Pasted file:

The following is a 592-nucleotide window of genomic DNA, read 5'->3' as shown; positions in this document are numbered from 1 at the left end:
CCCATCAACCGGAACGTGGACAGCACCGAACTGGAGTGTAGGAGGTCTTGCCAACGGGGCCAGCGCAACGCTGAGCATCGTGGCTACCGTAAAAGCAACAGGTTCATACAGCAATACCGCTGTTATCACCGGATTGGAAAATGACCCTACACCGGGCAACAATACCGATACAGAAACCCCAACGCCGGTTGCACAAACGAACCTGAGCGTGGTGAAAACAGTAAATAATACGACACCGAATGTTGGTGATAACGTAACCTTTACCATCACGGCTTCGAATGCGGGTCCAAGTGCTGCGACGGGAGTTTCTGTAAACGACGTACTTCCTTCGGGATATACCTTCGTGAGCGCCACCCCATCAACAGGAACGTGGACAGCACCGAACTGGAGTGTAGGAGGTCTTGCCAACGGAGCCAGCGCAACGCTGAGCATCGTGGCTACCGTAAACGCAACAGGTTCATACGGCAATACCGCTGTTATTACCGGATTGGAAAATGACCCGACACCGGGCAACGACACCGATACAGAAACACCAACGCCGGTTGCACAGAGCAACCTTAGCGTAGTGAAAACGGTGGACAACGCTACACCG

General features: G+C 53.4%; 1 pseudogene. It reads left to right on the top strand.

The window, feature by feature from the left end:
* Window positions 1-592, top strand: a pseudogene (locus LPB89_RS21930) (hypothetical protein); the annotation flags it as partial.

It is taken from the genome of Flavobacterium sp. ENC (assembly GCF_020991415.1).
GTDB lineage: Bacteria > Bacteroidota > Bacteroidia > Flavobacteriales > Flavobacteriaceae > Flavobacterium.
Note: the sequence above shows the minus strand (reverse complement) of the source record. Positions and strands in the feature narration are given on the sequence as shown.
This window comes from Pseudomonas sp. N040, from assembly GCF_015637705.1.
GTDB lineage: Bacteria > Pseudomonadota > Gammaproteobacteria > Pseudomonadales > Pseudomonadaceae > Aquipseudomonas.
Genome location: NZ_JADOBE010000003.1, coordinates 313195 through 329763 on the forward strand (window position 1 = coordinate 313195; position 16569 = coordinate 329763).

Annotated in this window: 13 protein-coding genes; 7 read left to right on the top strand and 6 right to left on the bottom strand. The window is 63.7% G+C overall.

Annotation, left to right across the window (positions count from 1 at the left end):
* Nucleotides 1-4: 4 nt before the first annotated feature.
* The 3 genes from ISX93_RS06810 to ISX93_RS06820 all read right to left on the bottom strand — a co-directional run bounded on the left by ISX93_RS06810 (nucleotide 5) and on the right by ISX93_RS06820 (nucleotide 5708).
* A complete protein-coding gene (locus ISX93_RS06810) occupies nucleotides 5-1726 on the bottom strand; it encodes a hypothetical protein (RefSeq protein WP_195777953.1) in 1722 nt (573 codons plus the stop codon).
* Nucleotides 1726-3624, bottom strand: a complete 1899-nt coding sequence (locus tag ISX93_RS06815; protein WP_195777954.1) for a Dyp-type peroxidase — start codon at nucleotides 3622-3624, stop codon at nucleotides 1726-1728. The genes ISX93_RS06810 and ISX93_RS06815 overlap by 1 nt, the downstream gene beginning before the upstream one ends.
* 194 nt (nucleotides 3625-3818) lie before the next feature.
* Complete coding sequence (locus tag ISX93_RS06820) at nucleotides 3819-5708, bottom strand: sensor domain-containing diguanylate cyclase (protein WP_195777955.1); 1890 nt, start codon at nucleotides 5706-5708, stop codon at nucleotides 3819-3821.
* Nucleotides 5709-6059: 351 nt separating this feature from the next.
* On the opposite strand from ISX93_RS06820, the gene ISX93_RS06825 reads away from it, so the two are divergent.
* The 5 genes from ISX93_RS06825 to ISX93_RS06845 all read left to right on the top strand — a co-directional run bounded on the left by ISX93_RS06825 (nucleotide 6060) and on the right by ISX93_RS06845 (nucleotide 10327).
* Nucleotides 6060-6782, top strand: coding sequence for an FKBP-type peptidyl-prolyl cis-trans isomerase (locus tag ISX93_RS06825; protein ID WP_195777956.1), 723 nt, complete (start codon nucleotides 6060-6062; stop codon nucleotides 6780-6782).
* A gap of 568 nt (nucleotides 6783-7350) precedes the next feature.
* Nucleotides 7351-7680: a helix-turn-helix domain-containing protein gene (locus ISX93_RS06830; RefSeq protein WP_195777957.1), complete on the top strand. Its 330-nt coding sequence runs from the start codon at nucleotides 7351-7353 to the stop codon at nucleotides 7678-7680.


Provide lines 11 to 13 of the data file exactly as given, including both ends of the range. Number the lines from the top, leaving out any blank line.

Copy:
Genome location: NZ_JADOBE010000003.1, coordinates 313195 through 329763 on the forward strand (window position 1 = coordinate 313195; position 16569 = coordinate 329763).

Annotated in this window: 13 protein-coding genes; 7 read left to right on the top strand and 6 right to left on the bottom strand. The window is 63.7% G+C overall.

Annotation, left to right across the window (positions count from 1 at the left end):